Back before he became the co-founder of a private equity firm, Jeffrey Kadlic found that he was encountering terrific small companies, but was precluded from investing in them because his firm only made larger investments.
And back before he became the other co-founder of Evolution Capital Partners in Beachwood, Brendan Anderson found that he, as the owner and operator of small businesses, couldn't secure capital for what he, too, felt were terrific opportunities.
“The more and more we looked at it, the more and more we were intrigued with the opportunity here,” Kadlic said of a market segment they believe was not getting a fair shake from institutional capital sources.
Intrigue paved way to investment, and the two began investing in second-stage companies as Evolution Capital in October 2006. Since then, the firm, whose sweet spot is companies with $4 million to $10 million in annual revenue, has invested $65 million in a total of eight companies, four of which remain in the private equity firm's portfolio.
Kadlic and Anderson recently discussed with Crain's the challenges people face when seeking growth capital.
Interestingly, though they are investors, they say money is not the answer for businesses that seek to evolve.
How does one know that his/her company is in need of — and ready for — second-stage capital?
Brendan Anderson: Second-stage capital is for when you want to transform the business to something that is larger than yourself. Most of the time, there's capital needed to build out a team that's more experienced, that's truly going to step up and be held accountable, as well as investments in equipment, technology and additional locations. The huge investment is the people cost; you're going to need to hire that CFO, the COO and down the line.
How is second-stage capital different than angel investments and other early capital?
Jeffrey Kadlic: A business receiving second-stage capital is profitable, it's established and it has a proven market and model. So, you're eliminating venture risk, the risk inherent when you have an undeveloped business.
How are the challenges involved in securing second-stage capital different today than they were a year ago? Similar?
BA: I think it's always been extremely difficult to raise second-stage capital. There's hundreds and hundreds of venture firms that are looking for the very small companies. There are thousands of private equity funds that are out there to put some leverage on some bigger companies. But the pure second-stage players, it's always very, very difficult.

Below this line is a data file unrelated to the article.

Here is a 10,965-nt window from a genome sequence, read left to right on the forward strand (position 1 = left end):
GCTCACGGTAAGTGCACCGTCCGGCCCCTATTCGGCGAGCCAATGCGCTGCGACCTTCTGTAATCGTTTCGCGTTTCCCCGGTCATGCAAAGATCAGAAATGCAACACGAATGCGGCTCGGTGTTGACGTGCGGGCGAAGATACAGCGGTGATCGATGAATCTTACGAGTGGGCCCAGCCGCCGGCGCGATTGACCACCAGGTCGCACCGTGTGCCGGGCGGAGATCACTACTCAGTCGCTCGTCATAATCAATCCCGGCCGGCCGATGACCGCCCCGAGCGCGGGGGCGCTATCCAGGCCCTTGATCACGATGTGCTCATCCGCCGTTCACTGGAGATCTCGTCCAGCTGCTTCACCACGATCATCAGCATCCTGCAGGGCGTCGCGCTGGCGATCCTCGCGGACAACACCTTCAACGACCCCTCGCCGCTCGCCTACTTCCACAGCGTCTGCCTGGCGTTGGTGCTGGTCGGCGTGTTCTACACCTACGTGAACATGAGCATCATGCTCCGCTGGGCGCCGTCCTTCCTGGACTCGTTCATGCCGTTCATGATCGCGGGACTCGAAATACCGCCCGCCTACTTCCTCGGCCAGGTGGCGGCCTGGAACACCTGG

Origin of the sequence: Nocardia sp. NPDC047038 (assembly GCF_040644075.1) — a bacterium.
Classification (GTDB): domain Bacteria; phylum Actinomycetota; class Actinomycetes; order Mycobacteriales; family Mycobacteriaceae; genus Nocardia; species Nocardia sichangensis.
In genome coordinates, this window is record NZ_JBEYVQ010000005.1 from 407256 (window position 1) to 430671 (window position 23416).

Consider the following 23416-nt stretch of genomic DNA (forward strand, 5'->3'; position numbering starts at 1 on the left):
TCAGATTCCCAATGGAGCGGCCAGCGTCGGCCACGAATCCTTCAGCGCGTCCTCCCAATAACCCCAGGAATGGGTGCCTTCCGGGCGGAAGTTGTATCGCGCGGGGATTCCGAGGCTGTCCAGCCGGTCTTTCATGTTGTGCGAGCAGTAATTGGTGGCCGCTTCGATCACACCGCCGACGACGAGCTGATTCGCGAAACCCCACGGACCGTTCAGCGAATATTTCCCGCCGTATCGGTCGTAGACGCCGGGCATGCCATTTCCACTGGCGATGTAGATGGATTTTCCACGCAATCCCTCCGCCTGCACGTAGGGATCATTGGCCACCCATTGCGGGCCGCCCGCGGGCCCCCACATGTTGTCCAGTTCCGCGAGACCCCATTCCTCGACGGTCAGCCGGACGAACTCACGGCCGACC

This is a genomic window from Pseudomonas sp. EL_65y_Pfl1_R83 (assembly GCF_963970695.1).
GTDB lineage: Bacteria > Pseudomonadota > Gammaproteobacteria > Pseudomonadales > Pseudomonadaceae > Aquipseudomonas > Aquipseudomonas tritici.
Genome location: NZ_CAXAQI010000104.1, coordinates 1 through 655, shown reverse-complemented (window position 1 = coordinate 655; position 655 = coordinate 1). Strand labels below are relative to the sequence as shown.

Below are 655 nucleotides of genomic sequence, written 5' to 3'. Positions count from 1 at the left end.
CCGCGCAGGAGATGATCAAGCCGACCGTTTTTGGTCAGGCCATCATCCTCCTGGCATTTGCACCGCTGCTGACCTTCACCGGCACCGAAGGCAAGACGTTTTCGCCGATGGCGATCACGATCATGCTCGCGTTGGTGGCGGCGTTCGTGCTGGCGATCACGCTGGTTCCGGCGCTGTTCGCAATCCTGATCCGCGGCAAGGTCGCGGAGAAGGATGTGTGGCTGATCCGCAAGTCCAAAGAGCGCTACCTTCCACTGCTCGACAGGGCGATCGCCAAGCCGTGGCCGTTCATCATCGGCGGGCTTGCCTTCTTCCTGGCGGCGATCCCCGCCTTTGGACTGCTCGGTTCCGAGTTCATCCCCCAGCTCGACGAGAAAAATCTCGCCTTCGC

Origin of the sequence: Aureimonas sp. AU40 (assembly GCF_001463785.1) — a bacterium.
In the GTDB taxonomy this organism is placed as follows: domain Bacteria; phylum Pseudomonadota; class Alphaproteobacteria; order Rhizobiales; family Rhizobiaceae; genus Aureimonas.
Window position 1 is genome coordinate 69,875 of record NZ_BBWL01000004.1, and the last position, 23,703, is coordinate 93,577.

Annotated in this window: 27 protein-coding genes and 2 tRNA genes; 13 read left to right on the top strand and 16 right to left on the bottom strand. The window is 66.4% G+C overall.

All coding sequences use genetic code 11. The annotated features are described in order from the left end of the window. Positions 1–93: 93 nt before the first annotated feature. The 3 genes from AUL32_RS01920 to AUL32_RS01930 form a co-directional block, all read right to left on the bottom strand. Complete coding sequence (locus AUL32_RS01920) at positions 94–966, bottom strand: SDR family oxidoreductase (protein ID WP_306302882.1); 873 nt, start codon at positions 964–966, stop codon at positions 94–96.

Is its availability in any way cyclical/seasonal?
JK: There is probably something to the cyclicality of it. Some second-stage entrepreneurs want a partner because it's the evolutionary process, if you will. Some want to stick it out. If banks are overextending themselves, they (the entrepreneur) will be able to secure some bank debt. In times of irrational exuberance, banks will get ahead of themselves and certain entrepreneurs will take as much capital as long as they can have control. It really kind of ebbs and flows with the credit market. Bank debt is fixed obligations. You have to start repaying it as soon as you get it. We provide permanent capital that fundamentally changes a balance sheet and allows for growth.
What tend to be the responsibilities and requirements in attracting and securing second-stage money?
BA: If an entrepreneur has a vision for growth and can explain it — how that growth is going to happen in almost a systematic form — then second-stage capital is available to them. Obviously, if they decide to go down that path, they've got a partner. When you have a partner, you have to chase that plan. It is radically different than doing what you want. You're no longer going to have your fingers in every aspect of the business.
What are the biggest mistakes people make in seeking second-stage capital?
JK: Many business owners truly struggle with transparency. They don't want to share all of the necessary information with their employees and stakeholders to allow them to make decisions independent of the owner. That's something that some folks never get over; they're just not ready to take that leap to a scalable business. If you want to grow, you're going to have to rely on other people to make decisions and execute on the plan.
BA: The biggest mistake people seeking second-stage equity make is they believe money is the answer. Money sure helps, but money is not the answer. You'll never get where you're going unless you change how you're managing the business.
This story originally appeared in Crain's Cleveland Business